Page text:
the interior explores the contrasts between emotion and engineering, dynamic flair and luxury; its form suggests sportiness, while high-quality materials exude exclusivity. the exclusive sports seats are slim in design, a carbon-fibre shell provides the basic structure, and the finest leather makes them the perfect place to sit. the steering wheel features hand-polished aluminum spokes arrowing forward, and red-anodized shift paddles bring the race track to mind. the contrast of aluminum and dark leather on the gripping surfaces emphasizes the sense of sporting-luxur in various details. merino leather in ‘dark’ brown and ‘fjord’ white lends the interior a high-quality ambience. surfaces are clad in carbon fibre and hand-polished aluminium, creating attractive contrasts, while radiating a sporty and technical feel. a faceted ground gearshift lever, plus an ‘iDrive’ controller made from swarovski glass with a smoky quartz look, give the interior some contemporary finishing touches.

First Drive: 2017 BMW M760i xDrive

By Preston Lerner - Road and Track

THE FIRST THING YOU NEED TO KNOW about the 2017 BMW M760i xDrive is that it is not— repeat, not—an M7. In BMW-speak, it's an "M Performance automobile." Translation: It slots into the territory between a standard production car and a performance-optimized M vehicle. M-influenced, rather than M-badged. It's an important distinction, but one that should not get in

the way of the fact that the M760i is the most powerful and expensive vehicle BMW sells. Its twin-turbo V-12 is awesome. That cylinder count still means something, even in the face of increasingly ridiculous and brawny forced-induction engines. Some relevant numbers: 601 hp from 5500 to 6500 rpm, 590 lb-ft of torque starting at 1500 rpm, and a claimed 0-to-60-mph time of 3.6 seconds.

Are those bragging rights worth the $72,300 premium over an entry-level, six-cylinder 740i? Well, that depends on the size of your investment portfolio. But also on how you look at it: Yes, it's an expensive sedan. The M760i comes off the same assembly line as the 740i. Yet it's the cheapest option in a rarified V-12 market dominated by supercars (Ferrari/Lamborghini/ Pagani/Aston Martin) and wretched-excess mobiles (no fewer than four Rolls-Royces). The M760i also undercuts the price of the V-12-powered Mercedes-AMG S65 by $73,030, although Mercedes still dominates with 621 hp and 738 lb-ft of torque. At the same time, the new Bimmer steals some of the thunder from Audi's autobahn-stormer, the S8 Plus, which boasts 605 hp but a measly eight cylinders.

The 7-series interior, already pretty swell, gets a few upgrades (brushed-aluminum inserts, stainless-steel pedals). Ditto for the exterior, which gets unique bumpers and special gray trim. But the M760i is more of a sleeper than a look-at-me totem. The most obvious sign that this BMW is something special is elegant 20-inch wheels painted in a stylish matte finish.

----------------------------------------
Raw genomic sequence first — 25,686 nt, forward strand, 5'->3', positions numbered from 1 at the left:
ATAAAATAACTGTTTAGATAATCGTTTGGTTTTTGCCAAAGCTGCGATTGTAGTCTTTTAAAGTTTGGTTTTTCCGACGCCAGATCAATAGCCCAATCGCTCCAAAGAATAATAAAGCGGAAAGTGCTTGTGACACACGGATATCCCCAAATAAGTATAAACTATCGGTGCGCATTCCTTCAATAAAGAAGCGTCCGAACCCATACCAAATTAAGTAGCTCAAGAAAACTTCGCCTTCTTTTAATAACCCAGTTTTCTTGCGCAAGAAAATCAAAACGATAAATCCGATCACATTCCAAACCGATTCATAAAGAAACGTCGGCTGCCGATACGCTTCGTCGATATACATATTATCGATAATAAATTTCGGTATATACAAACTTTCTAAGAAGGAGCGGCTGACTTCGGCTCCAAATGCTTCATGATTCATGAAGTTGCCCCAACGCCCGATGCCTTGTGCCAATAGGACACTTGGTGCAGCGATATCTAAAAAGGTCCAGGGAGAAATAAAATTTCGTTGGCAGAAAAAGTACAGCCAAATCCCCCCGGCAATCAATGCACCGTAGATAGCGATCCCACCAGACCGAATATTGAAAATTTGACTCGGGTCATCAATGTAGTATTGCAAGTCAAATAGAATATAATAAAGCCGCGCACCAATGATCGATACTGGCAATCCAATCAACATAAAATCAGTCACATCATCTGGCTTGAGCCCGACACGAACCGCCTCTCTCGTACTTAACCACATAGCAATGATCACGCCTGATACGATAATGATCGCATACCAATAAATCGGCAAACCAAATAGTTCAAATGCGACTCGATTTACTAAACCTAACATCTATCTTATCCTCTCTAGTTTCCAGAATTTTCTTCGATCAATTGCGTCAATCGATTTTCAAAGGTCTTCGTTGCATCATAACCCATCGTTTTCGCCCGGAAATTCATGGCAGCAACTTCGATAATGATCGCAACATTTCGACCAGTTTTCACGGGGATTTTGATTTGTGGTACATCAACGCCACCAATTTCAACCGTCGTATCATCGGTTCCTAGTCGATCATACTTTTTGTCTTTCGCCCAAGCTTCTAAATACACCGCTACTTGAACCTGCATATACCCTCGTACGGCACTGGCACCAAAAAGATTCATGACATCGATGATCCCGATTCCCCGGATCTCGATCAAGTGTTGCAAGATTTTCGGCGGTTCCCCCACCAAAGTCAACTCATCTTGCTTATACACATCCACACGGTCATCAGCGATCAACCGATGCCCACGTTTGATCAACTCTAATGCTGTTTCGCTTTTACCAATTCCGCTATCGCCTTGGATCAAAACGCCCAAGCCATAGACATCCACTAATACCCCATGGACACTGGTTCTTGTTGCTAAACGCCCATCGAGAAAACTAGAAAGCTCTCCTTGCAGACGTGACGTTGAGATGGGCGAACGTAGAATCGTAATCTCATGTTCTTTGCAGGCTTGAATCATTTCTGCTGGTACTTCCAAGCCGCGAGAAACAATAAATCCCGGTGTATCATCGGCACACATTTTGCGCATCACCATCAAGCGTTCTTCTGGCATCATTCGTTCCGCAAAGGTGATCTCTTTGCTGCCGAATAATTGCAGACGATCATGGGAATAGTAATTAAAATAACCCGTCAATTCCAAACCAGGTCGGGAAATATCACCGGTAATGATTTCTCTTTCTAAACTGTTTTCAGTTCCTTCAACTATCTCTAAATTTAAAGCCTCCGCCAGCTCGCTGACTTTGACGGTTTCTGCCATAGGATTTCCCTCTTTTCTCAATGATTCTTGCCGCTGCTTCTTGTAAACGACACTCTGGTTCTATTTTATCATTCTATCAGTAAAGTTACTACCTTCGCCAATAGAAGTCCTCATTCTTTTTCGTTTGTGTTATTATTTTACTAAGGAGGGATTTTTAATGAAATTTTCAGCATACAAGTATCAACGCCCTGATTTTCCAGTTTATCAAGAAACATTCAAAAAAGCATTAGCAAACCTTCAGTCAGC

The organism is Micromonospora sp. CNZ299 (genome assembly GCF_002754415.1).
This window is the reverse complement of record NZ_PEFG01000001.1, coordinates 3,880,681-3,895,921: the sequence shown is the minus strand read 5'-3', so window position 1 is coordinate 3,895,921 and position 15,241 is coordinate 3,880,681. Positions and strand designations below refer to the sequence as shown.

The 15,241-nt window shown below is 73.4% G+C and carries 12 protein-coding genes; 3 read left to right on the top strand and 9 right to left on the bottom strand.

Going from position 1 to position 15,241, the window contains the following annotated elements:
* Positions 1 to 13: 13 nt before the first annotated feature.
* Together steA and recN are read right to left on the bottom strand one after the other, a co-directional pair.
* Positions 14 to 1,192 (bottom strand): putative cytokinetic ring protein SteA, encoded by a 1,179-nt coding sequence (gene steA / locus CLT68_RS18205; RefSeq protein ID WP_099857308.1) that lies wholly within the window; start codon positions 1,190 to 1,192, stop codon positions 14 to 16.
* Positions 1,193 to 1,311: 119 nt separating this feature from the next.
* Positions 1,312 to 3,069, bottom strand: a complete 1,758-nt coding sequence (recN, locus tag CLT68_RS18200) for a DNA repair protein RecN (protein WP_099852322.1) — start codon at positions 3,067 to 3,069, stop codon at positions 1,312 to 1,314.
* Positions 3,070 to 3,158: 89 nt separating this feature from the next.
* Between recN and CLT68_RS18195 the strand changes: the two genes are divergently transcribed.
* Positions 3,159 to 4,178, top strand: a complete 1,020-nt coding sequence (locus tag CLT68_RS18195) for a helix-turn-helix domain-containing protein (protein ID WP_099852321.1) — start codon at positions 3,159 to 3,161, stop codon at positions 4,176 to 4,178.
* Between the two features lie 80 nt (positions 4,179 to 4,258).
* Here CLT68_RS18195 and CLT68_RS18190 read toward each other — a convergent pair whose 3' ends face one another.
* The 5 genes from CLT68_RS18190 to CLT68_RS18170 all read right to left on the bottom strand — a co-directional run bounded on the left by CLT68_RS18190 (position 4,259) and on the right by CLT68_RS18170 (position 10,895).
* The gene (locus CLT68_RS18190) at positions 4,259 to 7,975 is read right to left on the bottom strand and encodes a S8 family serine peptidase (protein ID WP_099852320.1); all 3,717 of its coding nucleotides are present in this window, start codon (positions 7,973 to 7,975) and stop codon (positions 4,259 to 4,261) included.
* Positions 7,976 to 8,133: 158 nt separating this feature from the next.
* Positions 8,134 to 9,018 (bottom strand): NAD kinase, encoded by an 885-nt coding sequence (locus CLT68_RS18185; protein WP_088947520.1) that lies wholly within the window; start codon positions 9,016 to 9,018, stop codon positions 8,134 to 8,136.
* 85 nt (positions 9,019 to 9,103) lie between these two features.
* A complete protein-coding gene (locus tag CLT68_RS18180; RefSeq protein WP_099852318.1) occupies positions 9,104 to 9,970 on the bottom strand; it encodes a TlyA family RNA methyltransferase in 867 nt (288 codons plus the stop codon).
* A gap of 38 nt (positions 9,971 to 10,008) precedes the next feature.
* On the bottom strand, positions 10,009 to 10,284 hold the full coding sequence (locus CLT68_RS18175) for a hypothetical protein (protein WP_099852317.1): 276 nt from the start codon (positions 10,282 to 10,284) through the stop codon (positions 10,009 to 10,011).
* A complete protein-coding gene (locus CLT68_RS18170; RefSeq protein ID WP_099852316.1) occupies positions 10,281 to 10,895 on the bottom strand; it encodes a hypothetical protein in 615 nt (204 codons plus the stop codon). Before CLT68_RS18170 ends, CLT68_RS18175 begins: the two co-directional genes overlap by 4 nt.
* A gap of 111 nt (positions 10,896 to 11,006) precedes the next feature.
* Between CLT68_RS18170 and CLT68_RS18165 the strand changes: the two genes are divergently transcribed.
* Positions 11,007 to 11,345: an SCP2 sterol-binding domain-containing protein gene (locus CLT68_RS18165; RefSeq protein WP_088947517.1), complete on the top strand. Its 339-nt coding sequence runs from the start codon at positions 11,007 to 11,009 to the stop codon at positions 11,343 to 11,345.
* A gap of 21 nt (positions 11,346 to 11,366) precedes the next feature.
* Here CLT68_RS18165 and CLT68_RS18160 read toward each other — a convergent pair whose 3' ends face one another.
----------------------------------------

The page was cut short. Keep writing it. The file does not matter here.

Of course, it doesn't take much to make a luxury car more luxurious. The real challenge was sharpening the handling of a four-door that weighs as much as a Lincoln Town Car ferrying a couple of drunks. The solution was equipping the M760i with virtually every electronic stability-augmentation system in BMW's toolkit, from adaptive air suspension to electromechanical active roll stabilization.

There's no hiding its heft, but the Bimmer is lighter on its feet than its size would suggest. Turn-in is sharp, and understeer—what you'd expect from a sedan sporting all-wheel drive and a huge engine in the nose—is mild. BMW doesn't bother to promote the silly fiction that the M760i will be used as a track-day plaything. But it is a car that's designed to be driven briskly, and driven briskly it can be.

Still, the Bimmer's raison d'être is that aluminum V-12. The engine, known internally as the N74, debuted in the previous 760Li and, in a different state of tune, can be found in the Rolls-Royce Ghost and its spin-offs. A longer stroke increases the displacement from the previous 7-series' 6.0 liters to 6.6, same as the Rolls-Royces'. Thanks to a relatively straight exhaust, the noise coming out the quad tailpipes makes for a mesmerizing soundtrack.

With so much torque available, BMW says there was no need for a dual-clutch gearbox; the conventional eight-speed ZF automatic works just fine and better fits the car's intended use. Acceleration isn't mind-bending, but it's relentless enough to mash you back into your seat and get you into triple digits before you realize it.

For sure, the speed on tap is addictive. When the turbos spool, the M760i rockets to 155 mph—its electronically limited top speed for North America. Elsewhere in the world, buyers can opt for a so- called M Driver's package that raises the governor to 190 mph.

So, it's not a purebred M machine. But it's more than a prosperous businessperson's workaday ride. Considering the limit market for a car like this, it seems odd that BMW showrooms already offer another hot-rod version of the 7-series. The Alpina B7 xDrive make 600 hp and has a 0-to-60 time of 3.6, yet costs a mer $138,000. A bargain, right? Maybe. With its V-8 engine, the Alpina is fated to play second fiddle to the M760i. Because if you want to be a headliner in this company, only 12 cylinders will do.